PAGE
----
One of the goals with Deadstick is to provide purpose to people'sflying, by gamifying the bush flying experience without compromisingon the simulation aspects where important (such as the flightmodel). It was therefore important to us to design an initial aircraftthat is forgiving and simple enough for a newcomer to fly, whilstbeing accurate and faithful enough to the real world inspiration thatexperienced pilots and simmers can push it to the limit.


Whilst we are happy we have such an aircraft, one thing hascontinued to foil people not familiar with the type - the MasterSwitch location! We saw this as a great opportunity to think about anddevelop our walk around and checklist system. Checklists can now bepulled out and flicked through in the same tactile manner as our otherinteractions, providing clear and concise instruction to the pilotwhen performing external walk arounds, pre-flight checks, powerchecks, etc. For each item, it is also possible to click on a givenaction and have it highlight the relevant object on the aircraft foryour attention - No more searching for the Master Switch!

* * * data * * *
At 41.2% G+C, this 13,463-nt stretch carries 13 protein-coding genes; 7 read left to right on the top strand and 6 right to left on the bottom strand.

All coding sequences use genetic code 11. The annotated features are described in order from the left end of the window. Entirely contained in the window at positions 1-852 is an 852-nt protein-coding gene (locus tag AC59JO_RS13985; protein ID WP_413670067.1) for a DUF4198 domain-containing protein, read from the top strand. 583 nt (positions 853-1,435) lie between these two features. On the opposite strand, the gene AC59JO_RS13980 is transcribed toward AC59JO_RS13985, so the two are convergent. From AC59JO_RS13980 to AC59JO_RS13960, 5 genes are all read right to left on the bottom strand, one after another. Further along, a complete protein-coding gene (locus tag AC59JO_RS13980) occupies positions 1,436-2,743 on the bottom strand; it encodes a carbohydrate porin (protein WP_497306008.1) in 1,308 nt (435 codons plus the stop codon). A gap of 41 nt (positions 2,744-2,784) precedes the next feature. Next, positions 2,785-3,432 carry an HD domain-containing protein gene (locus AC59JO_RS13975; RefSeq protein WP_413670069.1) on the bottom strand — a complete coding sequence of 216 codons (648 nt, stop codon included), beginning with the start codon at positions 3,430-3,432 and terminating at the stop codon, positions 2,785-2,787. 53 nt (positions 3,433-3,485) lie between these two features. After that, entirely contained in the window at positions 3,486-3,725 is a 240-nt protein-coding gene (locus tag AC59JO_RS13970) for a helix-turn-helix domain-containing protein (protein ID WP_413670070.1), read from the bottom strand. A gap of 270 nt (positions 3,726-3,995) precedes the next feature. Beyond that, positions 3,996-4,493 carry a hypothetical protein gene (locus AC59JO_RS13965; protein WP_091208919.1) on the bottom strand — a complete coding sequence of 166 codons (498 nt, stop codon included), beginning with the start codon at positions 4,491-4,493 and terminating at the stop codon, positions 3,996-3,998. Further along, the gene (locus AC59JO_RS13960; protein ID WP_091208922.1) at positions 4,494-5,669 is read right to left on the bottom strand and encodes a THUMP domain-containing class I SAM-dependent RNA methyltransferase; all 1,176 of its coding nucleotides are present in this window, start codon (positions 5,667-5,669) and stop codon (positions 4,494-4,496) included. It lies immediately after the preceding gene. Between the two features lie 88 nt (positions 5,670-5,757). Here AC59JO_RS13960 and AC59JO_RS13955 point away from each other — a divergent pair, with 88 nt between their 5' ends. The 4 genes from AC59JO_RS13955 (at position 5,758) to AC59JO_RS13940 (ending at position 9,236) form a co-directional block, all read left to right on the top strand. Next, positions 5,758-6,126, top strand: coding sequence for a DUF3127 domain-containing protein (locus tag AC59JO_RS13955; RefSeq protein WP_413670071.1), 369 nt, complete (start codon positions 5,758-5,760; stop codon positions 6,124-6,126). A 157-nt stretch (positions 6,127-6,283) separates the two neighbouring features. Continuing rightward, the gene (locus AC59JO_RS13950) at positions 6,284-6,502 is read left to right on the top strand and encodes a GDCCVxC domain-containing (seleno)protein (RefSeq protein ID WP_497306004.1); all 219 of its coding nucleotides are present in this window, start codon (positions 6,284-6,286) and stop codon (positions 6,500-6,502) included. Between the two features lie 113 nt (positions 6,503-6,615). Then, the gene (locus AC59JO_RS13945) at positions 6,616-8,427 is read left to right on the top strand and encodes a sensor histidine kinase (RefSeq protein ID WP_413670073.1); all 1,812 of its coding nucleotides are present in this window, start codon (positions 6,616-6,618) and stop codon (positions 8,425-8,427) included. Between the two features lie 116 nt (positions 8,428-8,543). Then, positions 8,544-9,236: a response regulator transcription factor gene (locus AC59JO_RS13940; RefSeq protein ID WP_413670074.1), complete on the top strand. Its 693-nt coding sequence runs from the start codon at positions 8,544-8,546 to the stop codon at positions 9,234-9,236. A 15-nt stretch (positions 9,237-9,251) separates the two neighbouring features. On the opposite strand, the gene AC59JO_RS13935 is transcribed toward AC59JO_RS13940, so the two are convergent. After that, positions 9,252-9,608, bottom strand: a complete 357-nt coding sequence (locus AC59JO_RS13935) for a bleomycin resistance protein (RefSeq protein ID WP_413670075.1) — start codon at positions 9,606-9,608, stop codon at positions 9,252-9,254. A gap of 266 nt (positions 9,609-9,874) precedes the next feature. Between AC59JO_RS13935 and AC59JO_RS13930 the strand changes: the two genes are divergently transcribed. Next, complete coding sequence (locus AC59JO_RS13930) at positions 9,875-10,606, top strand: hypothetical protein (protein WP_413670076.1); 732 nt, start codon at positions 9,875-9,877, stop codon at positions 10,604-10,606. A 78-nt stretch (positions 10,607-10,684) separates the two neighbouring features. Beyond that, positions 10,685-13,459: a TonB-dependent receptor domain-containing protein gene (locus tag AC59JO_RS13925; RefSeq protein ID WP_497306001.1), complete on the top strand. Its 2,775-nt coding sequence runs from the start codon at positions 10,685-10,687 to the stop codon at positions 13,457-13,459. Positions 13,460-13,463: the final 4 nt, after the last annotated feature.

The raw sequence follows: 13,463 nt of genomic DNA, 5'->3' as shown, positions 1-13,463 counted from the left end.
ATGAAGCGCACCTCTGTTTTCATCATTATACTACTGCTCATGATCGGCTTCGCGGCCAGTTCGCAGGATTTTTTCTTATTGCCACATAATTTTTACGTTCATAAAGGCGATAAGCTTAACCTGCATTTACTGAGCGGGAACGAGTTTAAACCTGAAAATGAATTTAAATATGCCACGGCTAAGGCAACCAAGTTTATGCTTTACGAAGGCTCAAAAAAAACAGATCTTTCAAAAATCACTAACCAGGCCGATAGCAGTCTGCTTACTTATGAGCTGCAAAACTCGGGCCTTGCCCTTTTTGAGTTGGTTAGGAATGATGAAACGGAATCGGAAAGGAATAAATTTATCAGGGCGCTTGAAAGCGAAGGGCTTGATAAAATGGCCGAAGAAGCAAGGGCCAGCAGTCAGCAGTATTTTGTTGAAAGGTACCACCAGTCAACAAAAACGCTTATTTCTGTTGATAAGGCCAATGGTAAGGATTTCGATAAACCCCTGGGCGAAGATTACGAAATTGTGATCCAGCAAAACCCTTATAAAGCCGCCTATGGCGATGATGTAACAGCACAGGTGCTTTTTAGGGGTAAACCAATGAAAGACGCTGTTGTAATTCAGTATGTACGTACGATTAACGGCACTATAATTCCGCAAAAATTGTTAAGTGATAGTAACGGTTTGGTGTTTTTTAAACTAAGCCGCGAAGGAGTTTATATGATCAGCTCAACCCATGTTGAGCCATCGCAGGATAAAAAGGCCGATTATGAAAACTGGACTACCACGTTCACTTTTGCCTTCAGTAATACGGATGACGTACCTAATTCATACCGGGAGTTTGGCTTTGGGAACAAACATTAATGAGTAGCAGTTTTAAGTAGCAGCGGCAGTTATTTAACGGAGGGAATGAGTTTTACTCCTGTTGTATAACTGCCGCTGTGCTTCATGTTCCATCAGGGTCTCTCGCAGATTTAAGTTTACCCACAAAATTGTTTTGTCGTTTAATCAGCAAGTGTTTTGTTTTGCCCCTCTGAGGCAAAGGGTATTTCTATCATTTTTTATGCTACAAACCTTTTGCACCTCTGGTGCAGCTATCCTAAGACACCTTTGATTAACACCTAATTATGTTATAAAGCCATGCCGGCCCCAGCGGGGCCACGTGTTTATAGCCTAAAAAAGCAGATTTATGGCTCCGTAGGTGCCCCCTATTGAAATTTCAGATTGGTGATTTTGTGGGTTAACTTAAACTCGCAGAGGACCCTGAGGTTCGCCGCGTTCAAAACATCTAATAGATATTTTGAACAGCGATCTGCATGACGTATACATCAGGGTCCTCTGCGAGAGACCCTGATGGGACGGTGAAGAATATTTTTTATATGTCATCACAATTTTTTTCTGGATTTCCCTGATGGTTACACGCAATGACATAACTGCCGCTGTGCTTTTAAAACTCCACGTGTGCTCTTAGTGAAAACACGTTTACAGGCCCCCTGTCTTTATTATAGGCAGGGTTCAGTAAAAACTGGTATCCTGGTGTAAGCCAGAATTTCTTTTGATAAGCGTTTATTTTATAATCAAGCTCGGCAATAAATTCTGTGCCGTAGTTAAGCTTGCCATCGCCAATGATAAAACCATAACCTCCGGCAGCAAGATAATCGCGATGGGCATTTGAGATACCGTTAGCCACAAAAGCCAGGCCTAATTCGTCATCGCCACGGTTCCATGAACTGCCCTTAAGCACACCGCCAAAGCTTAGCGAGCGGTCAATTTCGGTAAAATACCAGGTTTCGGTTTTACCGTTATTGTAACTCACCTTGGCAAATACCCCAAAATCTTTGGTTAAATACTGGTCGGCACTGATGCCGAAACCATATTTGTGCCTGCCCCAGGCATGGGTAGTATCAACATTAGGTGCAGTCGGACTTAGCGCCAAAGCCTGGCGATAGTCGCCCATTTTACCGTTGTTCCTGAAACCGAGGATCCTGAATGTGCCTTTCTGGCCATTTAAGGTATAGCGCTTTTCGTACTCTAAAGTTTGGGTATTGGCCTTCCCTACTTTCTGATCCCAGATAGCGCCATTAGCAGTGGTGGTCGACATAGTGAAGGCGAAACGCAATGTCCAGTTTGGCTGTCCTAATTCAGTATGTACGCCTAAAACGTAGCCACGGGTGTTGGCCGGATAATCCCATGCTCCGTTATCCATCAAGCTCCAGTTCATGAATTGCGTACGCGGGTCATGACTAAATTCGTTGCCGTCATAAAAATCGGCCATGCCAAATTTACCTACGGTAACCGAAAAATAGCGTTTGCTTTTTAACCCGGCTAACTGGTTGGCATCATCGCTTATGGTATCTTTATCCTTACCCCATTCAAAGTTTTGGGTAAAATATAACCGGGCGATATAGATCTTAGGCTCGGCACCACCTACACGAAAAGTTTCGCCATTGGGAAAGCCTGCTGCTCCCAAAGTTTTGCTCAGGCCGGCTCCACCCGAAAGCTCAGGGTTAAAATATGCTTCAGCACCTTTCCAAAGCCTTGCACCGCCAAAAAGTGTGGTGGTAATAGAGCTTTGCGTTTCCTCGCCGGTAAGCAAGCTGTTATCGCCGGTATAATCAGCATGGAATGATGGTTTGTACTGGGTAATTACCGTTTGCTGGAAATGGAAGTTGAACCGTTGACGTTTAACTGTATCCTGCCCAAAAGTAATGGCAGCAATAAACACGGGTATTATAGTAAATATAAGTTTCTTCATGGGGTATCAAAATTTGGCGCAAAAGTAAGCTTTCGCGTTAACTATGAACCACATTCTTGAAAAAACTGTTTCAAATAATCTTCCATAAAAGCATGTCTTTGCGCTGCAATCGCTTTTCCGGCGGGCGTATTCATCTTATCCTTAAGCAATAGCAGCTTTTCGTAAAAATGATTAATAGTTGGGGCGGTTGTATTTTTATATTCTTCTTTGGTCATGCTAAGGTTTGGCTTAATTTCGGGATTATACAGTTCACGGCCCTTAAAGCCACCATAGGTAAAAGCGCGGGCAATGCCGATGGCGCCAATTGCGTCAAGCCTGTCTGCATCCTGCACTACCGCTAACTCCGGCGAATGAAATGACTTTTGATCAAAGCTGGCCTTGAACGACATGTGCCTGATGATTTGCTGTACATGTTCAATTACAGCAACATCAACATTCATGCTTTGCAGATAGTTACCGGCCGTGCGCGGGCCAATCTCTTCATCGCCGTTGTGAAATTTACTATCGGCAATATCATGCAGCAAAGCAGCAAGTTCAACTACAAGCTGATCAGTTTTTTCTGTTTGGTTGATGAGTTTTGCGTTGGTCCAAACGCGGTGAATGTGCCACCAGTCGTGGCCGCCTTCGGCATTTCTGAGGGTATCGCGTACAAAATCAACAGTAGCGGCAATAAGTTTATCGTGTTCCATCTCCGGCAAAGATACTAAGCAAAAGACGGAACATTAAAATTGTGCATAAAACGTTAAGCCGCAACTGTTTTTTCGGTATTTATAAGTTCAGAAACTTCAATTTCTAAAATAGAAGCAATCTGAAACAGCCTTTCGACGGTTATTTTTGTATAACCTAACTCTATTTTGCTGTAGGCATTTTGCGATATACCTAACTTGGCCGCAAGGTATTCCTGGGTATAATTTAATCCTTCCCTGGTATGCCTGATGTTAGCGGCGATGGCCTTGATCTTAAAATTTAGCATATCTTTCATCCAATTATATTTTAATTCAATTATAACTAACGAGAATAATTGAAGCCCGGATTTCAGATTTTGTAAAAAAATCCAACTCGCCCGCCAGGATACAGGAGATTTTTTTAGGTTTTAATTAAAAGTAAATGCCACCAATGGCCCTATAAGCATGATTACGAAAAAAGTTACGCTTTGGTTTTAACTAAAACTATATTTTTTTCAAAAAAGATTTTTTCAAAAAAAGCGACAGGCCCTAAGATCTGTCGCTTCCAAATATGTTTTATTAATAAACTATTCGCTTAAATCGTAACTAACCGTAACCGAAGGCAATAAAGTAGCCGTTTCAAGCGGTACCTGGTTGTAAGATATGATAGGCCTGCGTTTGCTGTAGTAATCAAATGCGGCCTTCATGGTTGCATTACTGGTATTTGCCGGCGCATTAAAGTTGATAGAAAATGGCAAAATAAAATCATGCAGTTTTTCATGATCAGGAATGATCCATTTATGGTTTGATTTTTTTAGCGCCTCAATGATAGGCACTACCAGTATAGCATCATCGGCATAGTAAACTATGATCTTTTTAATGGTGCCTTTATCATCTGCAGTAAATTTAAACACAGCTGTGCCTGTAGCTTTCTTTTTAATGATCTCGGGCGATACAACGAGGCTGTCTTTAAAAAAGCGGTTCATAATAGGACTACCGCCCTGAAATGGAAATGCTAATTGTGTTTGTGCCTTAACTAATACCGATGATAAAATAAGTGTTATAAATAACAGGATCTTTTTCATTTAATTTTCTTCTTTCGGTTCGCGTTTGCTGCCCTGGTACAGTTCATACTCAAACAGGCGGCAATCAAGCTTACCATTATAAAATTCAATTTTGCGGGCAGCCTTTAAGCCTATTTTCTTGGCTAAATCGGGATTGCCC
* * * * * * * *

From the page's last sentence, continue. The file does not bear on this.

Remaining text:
Checklist usage is not mandatory and, similarly, does not force theexact sequence of events to be followed accurately. In the real world,it is possible to skip checklists or read off items out of habit vsproperly checking the item leading to mistakes. These all play intothe human factors element we see as key to the challenge ofDeadstick.

Our walk arounds have been updated too. It is now possible toperform all of your full and free checks whilst examining the exteriorcondition of the aircraft.


At times, it is not always convenient to start up and taxi youraircraft, particularly if you want to go in reverse! As such came theneed to be able to maneuver our aircraft on foot. What better way todo that than with a towbar which can be quickly hooked onto thetailwheel? This is a physical process, with your character applyingforces to the aircraft to get it moving. Maneuvering the aircraft on aflat apron may be relatively straightforward but trying to pull it uphill or, worse, stop it from rolling downhill, could lead to anexpensive mistake!


About Deadstick

Initially announced to dedicated flight sim fans duringFlightSim2017, Deadstick captures the thrill of being a bush pilot,braving the elements in an attempt to keep both yourself and aircraftintact as you deliver cargo. The skill is of flying is no longerenough as you must use your superior pilot judgement to navigate lowcloud, attempt daring off airport landings, and survive deadly stormsgenerated by a dynamic and unpredictable weather system.